You can deduct the costs of suing your employer

National Post


So, you think you're underpaid. Have you ever considered suing your employer for
more money? Well, here's some good news: even if you lose your case, at least
your legal fees will be tax deductible, according to a Federal Court of Appeal
decision released last month.

John Loo is one of more than 40 lawyers who are suing their employer, the
British Columbia regional office of the federal Department of Justice, for
higher wages. The case, scheduled to be heard in the B.C. Supreme Court this
September, dates back to a June, 1990 decision by the Treasury Board of Canada
to increase the pay of Justice lawyers working in the Toronto regional office.

The decision was based on the fact that lawyers in Toronto generally
commanded higher salaries than lawyers in other parts of the country.
Subsequently, the Vancouver staff lawyers argued that failing to pay them the
same salaries as Toronto lawyers constituted a breach of their employment

In preparation for the upcoming trial, Mr. Loo incurred legal expenses, which
he proceeded to deduct on his tax returns since the Income Tax Act specifically
permits employees to deduct legal expenses paid "to collect or to establish a
right to salary or wages owed by their employer."

The Canada Revenue Agency denied his deductions on the basis that the wages
the lawyers are seeking to be paid to him are not "owed." Although Mr. Loo
performs the same type of work as a Department of Justice lawyer in Toronto, he
is not "owed" the wages in question because the lawyers in the Vancouver office
have negotiated a yearly salary and have been paid exactly according to their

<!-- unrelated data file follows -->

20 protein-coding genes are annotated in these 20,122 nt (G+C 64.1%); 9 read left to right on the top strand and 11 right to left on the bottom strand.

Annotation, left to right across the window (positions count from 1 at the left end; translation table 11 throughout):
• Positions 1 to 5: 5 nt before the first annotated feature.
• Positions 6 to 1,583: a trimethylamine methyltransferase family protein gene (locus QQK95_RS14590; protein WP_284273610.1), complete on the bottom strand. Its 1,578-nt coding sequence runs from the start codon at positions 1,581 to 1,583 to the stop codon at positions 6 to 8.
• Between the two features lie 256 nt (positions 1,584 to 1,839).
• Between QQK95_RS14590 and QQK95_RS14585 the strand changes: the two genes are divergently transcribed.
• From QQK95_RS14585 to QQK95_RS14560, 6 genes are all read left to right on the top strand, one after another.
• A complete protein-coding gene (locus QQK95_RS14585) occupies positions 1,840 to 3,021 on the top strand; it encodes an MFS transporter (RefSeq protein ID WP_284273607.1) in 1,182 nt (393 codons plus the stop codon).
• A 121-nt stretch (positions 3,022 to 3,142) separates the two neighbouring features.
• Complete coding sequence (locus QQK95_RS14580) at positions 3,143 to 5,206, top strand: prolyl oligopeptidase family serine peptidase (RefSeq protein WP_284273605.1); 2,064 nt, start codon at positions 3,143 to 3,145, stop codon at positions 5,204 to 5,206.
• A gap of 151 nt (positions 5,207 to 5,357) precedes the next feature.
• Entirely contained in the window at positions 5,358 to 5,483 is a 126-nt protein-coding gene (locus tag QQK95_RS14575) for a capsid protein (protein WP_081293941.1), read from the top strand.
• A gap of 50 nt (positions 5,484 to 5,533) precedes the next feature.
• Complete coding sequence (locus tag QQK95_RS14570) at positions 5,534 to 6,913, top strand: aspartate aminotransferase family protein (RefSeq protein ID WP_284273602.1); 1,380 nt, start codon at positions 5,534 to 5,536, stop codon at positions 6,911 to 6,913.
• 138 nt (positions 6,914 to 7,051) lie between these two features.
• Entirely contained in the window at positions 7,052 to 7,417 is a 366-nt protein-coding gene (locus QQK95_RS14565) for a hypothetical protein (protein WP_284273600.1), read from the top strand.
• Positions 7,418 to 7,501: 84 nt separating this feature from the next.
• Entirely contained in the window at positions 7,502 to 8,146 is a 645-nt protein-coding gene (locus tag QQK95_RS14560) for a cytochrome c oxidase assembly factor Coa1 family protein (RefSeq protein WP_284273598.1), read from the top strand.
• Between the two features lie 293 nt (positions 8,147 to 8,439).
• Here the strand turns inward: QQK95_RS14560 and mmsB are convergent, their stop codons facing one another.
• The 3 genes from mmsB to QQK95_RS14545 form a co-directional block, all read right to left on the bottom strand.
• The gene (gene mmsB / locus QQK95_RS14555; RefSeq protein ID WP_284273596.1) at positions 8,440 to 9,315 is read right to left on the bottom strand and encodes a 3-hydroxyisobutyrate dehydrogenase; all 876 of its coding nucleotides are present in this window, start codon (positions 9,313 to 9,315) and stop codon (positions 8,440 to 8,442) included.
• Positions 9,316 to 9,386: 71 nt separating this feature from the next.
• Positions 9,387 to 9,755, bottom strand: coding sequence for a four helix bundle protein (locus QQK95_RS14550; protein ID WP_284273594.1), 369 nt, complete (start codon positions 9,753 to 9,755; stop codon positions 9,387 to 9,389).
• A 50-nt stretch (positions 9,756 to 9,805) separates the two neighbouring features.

employment contract.

The appeal court carefully examined the definition of the word "owe," which
is defined as "an obligation to pay or repay (something, especially money) in
return for something received."

An obligation to pay salary or wages is determined by the terms and
conditions of an employment contract, which generally stipulates both the
services to be performed and the amount of salary or wages payable for those
services. Salary or wages are legally "owed" to the employee once the services
have been performed.

The court found that while Mr. Loo performed services for his employer and
was paid "some salary" for those services, he has been paid at the rate that his
employer alleged was payable, and not at the rate that Mr. Loo felt was payable.

As the Appeal Judge wrote: "Mr. Loo's claim may or may not be well founded in
law, and it may or may not succeed. But his claim, regardless of its merits,
falls squarely within the words of the Act because Mr. Loo is trying to
establish by litigation that, for the services he has rendered to his employer,
the law requires that he be paid more than he has been paid."

Mr. Loo's success in being able to deduct his legal fees may ultimately pave
the way for other employees to seek legal counsel if they, too, feel they are